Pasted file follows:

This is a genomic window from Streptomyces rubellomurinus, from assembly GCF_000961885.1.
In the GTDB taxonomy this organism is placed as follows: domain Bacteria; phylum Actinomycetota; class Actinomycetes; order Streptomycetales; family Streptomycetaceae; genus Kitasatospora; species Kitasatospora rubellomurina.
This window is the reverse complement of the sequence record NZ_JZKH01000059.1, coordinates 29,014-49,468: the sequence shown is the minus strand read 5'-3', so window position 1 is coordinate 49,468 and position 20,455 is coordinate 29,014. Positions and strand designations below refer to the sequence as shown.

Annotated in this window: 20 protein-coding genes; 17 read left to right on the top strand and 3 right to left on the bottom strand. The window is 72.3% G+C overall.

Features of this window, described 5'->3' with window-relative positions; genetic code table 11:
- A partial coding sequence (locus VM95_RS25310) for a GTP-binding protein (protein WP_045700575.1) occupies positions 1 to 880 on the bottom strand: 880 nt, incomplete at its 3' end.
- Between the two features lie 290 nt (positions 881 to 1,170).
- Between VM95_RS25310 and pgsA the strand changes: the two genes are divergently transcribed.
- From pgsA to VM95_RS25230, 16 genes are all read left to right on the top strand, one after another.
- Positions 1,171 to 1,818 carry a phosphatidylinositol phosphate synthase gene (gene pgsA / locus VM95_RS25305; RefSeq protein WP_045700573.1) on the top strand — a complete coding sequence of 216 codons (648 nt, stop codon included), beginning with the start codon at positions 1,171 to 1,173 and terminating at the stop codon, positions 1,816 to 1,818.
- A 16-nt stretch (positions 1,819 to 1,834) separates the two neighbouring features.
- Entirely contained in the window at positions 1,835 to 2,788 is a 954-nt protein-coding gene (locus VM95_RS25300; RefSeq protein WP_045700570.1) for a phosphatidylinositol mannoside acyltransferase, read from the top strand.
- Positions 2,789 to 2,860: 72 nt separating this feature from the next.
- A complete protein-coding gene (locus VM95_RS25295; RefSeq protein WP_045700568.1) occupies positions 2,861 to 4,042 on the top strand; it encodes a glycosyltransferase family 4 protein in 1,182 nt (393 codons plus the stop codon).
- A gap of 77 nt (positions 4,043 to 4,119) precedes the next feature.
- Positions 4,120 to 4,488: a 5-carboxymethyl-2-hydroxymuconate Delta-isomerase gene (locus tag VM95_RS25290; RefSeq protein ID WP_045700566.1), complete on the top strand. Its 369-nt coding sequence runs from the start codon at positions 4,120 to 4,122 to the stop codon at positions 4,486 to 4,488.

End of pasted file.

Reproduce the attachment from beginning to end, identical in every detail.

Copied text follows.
This is a genomic window from Streptomyces rubellomurinus, from assembly GCF_000961885.1.
In the GTDB taxonomy this organism is placed as follows: domain Bacteria; phylum Actinomycetota; class Actinomycetes; order Streptomycetales; family Streptomycetaceae; genus Kitasatospora; species Kitasatospora rubellomurina.
This window is the reverse complement of the sequence record NZ_JZKH01000059.1, coordinates 29,014-49,468: the sequence shown is the minus strand read 5'-3', so window position 1 is coordinate 49,468 and position 20,455 is coordinate 29,014. Positions and strand designations below refer to the sequence as shown.

Annotated in this window: 20 protein-coding genes; 17 read left to right on the top strand and 3 right to left on the bottom strand. The window is 72.3% G+C overall.

Features of this window, described 5'->3' with window-relative positions; genetic code table 11:
- A partial coding sequence (locus VM95_RS25310) for a GTP-binding protein (protein WP_045700575.1) occupies positions 1 to 880 on the bottom strand: 880 nt, incomplete at its 3' end.
- Between the two features lie 290 nt (positions 881 to 1,170).
- Between VM95_RS25310 and pgsA the strand changes: the two genes are divergently transcribed.
- From pgsA to VM95_RS25230, 16 genes are all read left to right on the top strand, one after another.
- Positions 1,171 to 1,818 carry a phosphatidylinositol phosphate synthase gene (gene pgsA / locus VM95_RS25305; RefSeq protein WP_045700573.1) on the top strand — a complete coding sequence of 216 codons (648 nt, stop codon included), beginning with the start codon at positions 1,171 to 1,173 and terminating at the stop codon, positions 1,816 to 1,818.
- A 16-nt stretch (positions 1,819 to 1,834) separates the two neighbouring features.
- Entirely contained in the window at positions 1,835 to 2,788 is a 954-nt protein-coding gene (locus VM95_RS25300; RefSeq protein WP_045700570.1) for a phosphatidylinositol mannoside acyltransferase, read from the top strand.
- Positions 2,789 to 2,860: 72 nt separating this feature from the next.
- A complete protein-coding gene (locus VM95_RS25295; RefSeq protein WP_045700568.1) occupies positions 2,861 to 4,042 on the top strand; it encodes a glycosyltransferase family 4 protein in 1,182 nt (393 codons plus the stop codon).
- A gap of 77 nt (positions 4,043 to 4,119) precedes the next feature.
- Positions 4,120 to 4,488: a 5-carboxymethyl-2-hydroxymuconate Delta-isomerase gene (locus tag VM95_RS25290; RefSeq protein ID WP_045700566.1), complete on the top strand. Its 369-nt coding sequence runs from the start codon at positions 4,120 to 4,122 to the stop codon at positions 4,486 to 4,488.